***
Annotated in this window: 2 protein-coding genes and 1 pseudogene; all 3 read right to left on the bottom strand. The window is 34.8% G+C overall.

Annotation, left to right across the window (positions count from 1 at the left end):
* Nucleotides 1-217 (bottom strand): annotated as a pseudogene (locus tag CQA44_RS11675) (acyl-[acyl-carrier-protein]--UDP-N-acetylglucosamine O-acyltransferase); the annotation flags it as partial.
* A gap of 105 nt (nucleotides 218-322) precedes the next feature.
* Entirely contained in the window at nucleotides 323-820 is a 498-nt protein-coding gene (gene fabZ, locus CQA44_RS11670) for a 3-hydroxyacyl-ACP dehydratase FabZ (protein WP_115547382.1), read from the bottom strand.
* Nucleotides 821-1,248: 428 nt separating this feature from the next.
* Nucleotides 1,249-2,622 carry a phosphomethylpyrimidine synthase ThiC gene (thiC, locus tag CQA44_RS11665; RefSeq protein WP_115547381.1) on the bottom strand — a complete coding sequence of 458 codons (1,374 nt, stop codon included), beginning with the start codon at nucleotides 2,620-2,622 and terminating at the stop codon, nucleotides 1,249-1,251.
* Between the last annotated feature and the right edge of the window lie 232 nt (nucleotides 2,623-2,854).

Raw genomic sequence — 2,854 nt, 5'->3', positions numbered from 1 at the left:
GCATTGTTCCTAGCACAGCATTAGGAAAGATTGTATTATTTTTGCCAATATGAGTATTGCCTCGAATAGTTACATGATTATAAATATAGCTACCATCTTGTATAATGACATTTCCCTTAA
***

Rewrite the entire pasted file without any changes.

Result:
Annotated in this window: 2 protein-coding genes and 1 pseudogene; all 3 read right to left on the bottom strand. The window is 34.8% G+C overall.

Annotation, left to right across the window (positions count from 1 at the left end):
* Nucleotides 1-217 (bottom strand): annotated as a pseudogene (locus tag CQA44_RS11675) (acyl-[acyl-carrier-protein]--UDP-N-acetylglucosamine O-acyltransferase); the annotation flags it as partial.
* A gap of 105 nt (nucleotides 218-322) precedes the next feature.
* Entirely contained in the window at nucleotides 323-820 is a 498-nt protein-coding gene (gene fabZ, locus CQA44_RS11670) for a 3-hydroxyacyl-ACP dehydratase FabZ (protein WP_115547382.1), read from the bottom strand.
* Nucleotides 821-1,248: 428 nt separating this feature from the next.
* Nucleotides 1,249-2,622 carry a phosphomethylpyrimidine synthase ThiC gene (thiC, locus tag CQA44_RS11665; RefSeq protein WP_115547381.1) on the bottom strand — a complete coding sequence of 458 codons (1,374 nt, stop codon included), beginning with the start codon at nucleotides 2,620-2,622 and terminating at the stop codon, nucleotides 1,249-1,251.
* Between the last annotated feature and the right edge of the window lie 232 nt (nucleotides 2,623-2,854).

Raw genomic sequence — 2,854 nt, 5'->3', positions numbered from 1 at the left:
GCATTGTTCCTAGCACAGCATTAGGAAAGATTGTATTATTTTTGCCAATATGAGTATTGCCTCGAATAGTTACATGATTATAAATATAGCTACCATCTTGTATAATGACATTTCCCTTAA